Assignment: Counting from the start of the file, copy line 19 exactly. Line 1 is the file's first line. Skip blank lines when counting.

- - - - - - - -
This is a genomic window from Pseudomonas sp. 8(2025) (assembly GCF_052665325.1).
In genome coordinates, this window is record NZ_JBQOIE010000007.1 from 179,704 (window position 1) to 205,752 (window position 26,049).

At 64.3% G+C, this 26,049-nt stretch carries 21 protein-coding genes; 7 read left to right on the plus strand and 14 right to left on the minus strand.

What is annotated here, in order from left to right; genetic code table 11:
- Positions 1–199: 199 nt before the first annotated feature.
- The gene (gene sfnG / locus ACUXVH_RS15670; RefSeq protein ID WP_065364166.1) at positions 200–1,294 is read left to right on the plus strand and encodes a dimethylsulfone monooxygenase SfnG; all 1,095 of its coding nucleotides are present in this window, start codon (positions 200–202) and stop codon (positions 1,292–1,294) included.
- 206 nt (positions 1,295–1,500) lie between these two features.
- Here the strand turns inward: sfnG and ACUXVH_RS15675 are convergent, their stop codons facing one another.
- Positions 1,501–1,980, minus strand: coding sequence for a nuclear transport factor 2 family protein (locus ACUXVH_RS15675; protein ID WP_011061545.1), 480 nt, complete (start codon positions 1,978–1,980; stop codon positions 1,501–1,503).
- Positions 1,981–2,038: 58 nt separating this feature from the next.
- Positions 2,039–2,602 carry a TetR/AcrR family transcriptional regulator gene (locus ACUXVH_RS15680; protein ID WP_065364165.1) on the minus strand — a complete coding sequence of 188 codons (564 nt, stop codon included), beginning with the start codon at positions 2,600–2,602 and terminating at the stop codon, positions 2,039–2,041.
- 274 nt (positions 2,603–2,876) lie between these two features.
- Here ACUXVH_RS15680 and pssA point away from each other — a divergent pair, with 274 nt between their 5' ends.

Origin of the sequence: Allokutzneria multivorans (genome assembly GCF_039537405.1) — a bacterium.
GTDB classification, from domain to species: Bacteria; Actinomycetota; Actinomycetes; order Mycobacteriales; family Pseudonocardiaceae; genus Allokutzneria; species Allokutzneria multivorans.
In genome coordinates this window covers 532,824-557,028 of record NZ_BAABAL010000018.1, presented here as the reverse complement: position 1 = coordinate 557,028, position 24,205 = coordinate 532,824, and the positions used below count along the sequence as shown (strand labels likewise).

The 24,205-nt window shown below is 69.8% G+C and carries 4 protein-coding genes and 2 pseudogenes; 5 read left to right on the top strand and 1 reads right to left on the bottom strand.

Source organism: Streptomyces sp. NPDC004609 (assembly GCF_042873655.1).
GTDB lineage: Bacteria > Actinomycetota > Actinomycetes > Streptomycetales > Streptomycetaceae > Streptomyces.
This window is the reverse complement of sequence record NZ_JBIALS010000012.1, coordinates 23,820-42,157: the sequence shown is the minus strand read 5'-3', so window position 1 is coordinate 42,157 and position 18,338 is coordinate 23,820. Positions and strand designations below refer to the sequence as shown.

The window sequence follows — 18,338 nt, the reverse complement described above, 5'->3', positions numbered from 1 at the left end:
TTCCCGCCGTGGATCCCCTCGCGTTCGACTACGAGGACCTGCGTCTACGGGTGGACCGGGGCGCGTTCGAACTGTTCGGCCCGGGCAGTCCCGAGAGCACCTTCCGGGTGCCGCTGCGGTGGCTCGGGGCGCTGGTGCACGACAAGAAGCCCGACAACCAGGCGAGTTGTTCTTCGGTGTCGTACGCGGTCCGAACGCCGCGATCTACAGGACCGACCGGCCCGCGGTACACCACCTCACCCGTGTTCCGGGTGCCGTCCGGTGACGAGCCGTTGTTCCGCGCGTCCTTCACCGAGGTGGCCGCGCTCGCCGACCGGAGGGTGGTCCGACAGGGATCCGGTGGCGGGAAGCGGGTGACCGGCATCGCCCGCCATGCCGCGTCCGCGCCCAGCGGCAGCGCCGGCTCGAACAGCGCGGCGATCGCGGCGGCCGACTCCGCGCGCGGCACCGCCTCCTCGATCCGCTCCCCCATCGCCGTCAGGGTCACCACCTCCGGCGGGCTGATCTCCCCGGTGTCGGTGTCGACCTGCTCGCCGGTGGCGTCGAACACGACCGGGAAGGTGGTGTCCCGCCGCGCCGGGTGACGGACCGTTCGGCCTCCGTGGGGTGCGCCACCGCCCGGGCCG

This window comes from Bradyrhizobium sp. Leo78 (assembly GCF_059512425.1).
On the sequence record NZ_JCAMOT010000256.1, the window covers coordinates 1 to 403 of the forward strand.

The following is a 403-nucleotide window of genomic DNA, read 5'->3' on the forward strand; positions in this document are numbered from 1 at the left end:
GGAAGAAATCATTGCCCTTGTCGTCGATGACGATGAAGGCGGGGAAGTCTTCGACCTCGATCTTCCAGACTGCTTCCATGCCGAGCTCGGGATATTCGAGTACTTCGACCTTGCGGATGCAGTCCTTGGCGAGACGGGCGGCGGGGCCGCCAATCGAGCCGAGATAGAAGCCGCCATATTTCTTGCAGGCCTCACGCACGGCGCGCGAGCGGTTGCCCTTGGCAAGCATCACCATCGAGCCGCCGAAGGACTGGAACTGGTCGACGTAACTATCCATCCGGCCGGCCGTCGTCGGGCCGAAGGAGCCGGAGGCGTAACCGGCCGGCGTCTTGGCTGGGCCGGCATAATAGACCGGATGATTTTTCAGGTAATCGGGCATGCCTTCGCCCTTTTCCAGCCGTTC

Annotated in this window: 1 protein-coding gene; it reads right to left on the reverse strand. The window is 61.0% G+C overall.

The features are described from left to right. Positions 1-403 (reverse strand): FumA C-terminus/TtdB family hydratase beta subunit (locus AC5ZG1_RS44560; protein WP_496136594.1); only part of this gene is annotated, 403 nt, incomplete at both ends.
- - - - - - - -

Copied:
GTDB lineage: Bacteria > Actinomycetota > Actinomycetes > Streptomycetales > Streptomycetaceae > Streptomyces.